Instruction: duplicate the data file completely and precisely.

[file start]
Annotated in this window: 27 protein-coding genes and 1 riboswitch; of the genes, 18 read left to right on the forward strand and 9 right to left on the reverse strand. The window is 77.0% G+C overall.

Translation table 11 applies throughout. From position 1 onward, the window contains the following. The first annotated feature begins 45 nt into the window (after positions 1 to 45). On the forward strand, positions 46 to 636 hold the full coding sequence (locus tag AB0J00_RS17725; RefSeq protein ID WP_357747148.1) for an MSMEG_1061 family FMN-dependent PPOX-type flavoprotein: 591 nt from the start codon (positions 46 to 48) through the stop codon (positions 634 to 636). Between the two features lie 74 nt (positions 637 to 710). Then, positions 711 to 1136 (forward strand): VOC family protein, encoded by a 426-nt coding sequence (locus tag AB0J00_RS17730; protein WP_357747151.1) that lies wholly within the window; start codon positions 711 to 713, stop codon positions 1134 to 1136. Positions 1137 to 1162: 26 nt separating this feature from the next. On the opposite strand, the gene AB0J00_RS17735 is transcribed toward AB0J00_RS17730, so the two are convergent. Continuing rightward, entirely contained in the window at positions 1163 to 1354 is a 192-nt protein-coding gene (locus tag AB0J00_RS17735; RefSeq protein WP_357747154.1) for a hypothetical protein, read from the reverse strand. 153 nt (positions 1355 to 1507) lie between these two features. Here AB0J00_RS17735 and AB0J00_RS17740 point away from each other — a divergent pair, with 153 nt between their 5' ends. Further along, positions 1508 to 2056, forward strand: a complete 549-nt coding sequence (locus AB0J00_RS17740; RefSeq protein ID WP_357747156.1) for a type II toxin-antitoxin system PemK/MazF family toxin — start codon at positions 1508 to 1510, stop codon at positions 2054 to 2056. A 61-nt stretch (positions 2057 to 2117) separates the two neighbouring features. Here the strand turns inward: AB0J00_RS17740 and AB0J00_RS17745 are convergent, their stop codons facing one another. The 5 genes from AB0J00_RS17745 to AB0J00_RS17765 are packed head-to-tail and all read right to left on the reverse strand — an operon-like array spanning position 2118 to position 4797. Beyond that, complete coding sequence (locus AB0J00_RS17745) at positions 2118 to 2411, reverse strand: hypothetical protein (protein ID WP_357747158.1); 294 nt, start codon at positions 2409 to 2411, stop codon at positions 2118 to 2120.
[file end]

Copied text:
Annotated in this window: 27 protein-coding genes and 1 riboswitch; of the genes, 18 read left to right on the forward strand and 9 right to left on the reverse strand. The window is 77.0% G+C overall.

Translation table 11 applies throughout. From position 1 onward, the window contains the following. The first annotated feature begins 45 nt into the window (after positions 1 to 45). On the forward strand, positions 46 to 636 hold the full coding sequence (locus tag AB0J00_RS17725; RefSeq protein ID WP_357747148.1) for an MSMEG_1061 family FMN-dependent PPOX-type flavoprotein: 591 nt from the start codon (positions 46 to 48) through the stop codon (positions 634 to 636). Between the two features lie 74 nt (positions 637 to 710). Then, positions 711 to 1136 (forward strand): VOC family protein, encoded by a 426-nt coding sequence (locus tag AB0J00_RS17730; protein WP_357747151.1) that lies wholly within the window; start codon positions 711 to 713, stop codon positions 1134 to 1136. Positions 1137 to 1162: 26 nt separating this feature from the next. On the opposite strand, the gene AB0J00_RS17735 is transcribed toward AB0J00_RS17730, so the two are convergent. Continuing rightward, entirely contained in the window at positions 1163 to 1354 is a 192-nt protein-coding gene (locus tag AB0J00_RS17735; RefSeq protein WP_357747154.1) for a hypothetical protein, read from the reverse strand. 153 nt (positions 1355 to 1507) lie between these two features. Here AB0J00_RS17735 and AB0J00_RS17740 point away from each other — a divergent pair, with 153 nt between their 5' ends. Further along, positions 1508 to 2056, forward strand: a complete 549-nt coding sequence (locus AB0J00_RS17740; RefSeq protein ID WP_357747156.1) for a type II toxin-antitoxin system PemK/MazF family toxin — start codon at positions 1508 to 1510, stop codon at positions 2054 to 2056. A 61-nt stretch (positions 2057 to 2117) separates the two neighbouring features. Here the strand turns inward: AB0J00_RS17740 and AB0J00_RS17745 are convergent, their stop codons facing one another. The 5 genes from AB0J00_RS17745 to AB0J00_RS17765 are packed head-to-tail and all read right to left on the reverse strand — an operon-like array spanning position 2118 to position 4797. Beyond that, complete coding sequence (locus AB0J00_RS17745) at positions 2118 to 2411, reverse strand: hypothetical protein (protein ID WP_357747158.1); 294 nt, start codon at positions 2409 to 2411, stop codon at positions 2118 to 2120.